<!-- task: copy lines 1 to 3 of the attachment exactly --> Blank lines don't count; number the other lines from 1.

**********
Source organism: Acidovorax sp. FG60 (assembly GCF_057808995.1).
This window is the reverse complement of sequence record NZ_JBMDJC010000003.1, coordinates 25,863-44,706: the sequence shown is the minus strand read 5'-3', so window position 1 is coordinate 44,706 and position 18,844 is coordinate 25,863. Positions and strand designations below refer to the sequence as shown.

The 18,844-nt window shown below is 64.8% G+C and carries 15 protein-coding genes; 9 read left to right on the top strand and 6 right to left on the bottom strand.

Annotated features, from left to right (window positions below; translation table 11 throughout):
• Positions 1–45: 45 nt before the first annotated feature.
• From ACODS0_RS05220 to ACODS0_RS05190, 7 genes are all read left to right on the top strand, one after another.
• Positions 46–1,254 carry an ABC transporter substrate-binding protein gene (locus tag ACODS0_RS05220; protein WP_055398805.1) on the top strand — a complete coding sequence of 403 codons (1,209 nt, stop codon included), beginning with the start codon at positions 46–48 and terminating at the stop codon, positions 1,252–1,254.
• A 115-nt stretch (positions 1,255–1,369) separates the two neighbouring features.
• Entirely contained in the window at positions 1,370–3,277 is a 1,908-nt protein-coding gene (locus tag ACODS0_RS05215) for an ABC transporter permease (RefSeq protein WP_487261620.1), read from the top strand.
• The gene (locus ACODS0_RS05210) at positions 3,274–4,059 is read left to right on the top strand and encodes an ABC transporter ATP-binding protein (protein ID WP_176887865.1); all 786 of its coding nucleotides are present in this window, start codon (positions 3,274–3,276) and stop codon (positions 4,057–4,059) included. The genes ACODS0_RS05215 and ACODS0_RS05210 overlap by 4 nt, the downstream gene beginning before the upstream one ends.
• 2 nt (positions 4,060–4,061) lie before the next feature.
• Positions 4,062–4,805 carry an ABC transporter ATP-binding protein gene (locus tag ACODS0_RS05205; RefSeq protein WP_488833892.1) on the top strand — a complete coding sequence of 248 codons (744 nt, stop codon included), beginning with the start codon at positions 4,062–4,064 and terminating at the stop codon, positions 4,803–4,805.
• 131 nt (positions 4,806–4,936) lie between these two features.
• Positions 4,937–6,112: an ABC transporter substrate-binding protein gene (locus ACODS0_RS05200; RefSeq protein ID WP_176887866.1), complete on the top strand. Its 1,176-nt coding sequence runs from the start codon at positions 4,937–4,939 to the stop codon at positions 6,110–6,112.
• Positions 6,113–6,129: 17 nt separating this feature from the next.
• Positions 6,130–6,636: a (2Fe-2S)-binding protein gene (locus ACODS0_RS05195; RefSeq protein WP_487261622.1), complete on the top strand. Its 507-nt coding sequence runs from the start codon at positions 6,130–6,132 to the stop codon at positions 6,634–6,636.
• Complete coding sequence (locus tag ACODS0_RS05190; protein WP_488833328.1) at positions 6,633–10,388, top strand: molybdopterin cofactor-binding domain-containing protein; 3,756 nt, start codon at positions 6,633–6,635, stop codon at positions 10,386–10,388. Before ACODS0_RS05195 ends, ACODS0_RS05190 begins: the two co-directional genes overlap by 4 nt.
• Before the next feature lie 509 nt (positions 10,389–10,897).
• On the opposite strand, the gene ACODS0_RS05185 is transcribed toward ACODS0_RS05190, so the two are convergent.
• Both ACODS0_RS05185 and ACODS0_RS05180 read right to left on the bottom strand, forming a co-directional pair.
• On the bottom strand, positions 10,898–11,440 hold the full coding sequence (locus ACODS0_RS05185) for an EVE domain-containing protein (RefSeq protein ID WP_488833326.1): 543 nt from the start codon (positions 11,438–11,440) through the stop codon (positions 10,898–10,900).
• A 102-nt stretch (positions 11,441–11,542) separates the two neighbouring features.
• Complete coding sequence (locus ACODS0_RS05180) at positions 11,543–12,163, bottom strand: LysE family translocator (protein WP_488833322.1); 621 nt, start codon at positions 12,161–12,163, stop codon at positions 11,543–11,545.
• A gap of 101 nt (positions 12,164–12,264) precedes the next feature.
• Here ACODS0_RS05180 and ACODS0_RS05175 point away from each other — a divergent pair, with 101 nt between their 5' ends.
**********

Source organism: Acidovorax sp. FG60 (assembly GCF_057808995.1).
This window is the reverse complement of sequence record NZ_JBMDJC010000003.1, coordinates 25,863-44,706: the sequence shown is the minus strand read 5'-3', so window position 1 is coordinate 44,706 and position 18,844 is coordinate 25,863. Positions and strand designations below refer to the sequence as shown.

The 18,844-nt window shown below is 64.8% G+C and carries 15 protein-coding genes; 9 read left to right on the top strand and 6 right to left on the bottom strand.